Broad Bean Rust

Four years in a row I have saved broad bean seeds and sown them successfully.  This year it has been a little different.

I use a variety called Aquadulce which is a suitable variety for our cooler winter climate.  The bean stalks grow to about 1.8 metres (6 ft), and then I pinch of the tips so that the pods swell quicker.  I even eat the tips, wilted down in a little butter with garlic.  Delicious.

Not this year however.  Many of my broad bean plants have caught a fungus commonly known as bean rust.  It starts off as a small infection and grows rapidly.

According to the Victorian Department of Primary Industries, the scientific name is Uromyces viciae-fabae, and is not very common in commercial crops.  It certainly is not common in my crop.  It causes leaf drop and may reduce the size of the pods.  It spreads by wind, and multiplies rapidly in warm, wet temperatures above 20°C late in the season.

Well wouldn’t you know it, it has been unseasonably hot (31° C) here last week, especially when the long term spring average is 19.7°C.  Again with the abnormal weather, but this is not late in the season.  I didn’t harvest my broad beans until mid November last year.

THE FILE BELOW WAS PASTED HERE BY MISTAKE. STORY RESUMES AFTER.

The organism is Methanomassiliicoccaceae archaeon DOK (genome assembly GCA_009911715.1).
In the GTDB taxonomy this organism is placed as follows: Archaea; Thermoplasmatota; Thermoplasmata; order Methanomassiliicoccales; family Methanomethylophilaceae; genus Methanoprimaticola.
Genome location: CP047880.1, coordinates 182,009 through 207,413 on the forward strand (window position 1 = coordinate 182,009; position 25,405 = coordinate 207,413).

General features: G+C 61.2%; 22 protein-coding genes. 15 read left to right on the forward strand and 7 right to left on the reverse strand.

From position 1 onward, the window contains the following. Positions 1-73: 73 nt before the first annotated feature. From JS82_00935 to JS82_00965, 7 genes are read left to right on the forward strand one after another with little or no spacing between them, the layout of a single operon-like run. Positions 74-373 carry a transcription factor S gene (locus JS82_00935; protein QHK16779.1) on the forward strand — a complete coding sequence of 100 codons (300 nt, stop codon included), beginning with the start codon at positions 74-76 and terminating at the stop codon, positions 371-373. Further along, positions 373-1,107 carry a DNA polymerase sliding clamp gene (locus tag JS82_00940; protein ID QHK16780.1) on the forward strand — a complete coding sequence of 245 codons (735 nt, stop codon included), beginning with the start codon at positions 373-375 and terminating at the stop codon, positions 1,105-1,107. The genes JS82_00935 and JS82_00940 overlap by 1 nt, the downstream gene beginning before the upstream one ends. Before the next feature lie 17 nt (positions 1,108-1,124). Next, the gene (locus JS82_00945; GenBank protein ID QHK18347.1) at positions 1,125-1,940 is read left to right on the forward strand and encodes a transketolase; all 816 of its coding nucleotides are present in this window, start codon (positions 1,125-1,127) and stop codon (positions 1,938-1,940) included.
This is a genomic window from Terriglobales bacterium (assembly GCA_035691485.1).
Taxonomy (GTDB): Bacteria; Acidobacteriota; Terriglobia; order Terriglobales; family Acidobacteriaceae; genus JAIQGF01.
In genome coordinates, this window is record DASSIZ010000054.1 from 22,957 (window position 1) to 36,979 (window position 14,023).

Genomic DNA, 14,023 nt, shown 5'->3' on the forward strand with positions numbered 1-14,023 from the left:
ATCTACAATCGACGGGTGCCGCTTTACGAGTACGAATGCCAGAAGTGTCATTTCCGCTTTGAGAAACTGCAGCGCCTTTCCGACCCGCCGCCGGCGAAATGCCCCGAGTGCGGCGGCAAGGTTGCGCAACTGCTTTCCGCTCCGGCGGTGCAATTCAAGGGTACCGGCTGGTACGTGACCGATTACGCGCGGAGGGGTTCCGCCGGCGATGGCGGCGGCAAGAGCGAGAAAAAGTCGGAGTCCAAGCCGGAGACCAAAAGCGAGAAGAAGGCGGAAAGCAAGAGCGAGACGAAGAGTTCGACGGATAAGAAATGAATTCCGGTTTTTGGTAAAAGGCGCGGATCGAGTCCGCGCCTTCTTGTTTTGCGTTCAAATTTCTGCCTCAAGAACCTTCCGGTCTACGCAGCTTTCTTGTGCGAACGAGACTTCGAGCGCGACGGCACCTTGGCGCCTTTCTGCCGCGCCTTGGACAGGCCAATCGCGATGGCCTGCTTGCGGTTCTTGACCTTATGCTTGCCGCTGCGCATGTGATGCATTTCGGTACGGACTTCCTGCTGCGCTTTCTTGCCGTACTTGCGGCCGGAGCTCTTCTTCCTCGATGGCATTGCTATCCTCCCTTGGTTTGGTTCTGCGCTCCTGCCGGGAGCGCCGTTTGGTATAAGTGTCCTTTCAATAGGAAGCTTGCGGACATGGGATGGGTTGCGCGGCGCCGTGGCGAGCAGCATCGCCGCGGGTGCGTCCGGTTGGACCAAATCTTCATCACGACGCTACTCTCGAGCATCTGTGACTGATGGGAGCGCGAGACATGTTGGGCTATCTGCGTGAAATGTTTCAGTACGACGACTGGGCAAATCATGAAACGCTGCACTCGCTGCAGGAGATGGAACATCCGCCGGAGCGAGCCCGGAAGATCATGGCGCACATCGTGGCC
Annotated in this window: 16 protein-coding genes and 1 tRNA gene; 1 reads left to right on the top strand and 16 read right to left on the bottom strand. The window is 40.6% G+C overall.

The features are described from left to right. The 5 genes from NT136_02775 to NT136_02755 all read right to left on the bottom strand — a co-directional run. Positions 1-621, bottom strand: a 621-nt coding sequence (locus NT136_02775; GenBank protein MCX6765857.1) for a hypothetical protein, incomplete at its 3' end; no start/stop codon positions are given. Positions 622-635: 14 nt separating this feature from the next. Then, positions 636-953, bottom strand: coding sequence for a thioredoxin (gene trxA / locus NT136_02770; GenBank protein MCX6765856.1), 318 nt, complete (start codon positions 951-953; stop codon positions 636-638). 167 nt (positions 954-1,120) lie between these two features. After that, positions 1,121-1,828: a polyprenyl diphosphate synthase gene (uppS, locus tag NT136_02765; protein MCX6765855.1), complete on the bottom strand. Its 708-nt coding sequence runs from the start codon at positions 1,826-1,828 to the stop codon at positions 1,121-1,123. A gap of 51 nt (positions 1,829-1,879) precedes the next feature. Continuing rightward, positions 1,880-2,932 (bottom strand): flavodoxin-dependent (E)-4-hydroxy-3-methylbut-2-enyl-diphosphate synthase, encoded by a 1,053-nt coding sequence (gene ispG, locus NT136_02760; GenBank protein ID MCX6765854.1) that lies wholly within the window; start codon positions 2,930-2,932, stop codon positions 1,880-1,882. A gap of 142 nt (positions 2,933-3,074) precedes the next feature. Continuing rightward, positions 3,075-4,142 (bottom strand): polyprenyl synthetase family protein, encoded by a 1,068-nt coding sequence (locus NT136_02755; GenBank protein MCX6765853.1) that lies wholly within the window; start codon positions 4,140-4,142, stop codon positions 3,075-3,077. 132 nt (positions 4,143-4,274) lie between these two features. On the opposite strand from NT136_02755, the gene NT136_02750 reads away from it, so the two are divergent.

I only noticed the fungus it on Saturday, so I would say that it blew in from from some farm up north of us.

From watching Gardening Australia, I have learnt that there are a few treatments to prevent a fungal infestation, but they only usually work before your plants get infected or very early stage of infection.

You can spray the fungus with a 1 part milk to 10 parts water mix which also works on powdery mildew on any of the cucurbit family (zucchini, cucumber, pumpkin, squash).

Another organic fungicide is a Bicarbonate of soda based mixture.  2 litres of water (2 quarts), add a few drops of vegetable oil (any type will do), a couple of drops of dishwashing liquid, and four teaspoons of bicarb.  Mix it up well and spray the leaves.  The bicarb soda makes the leaves alkaline which inhibits fungal spore development.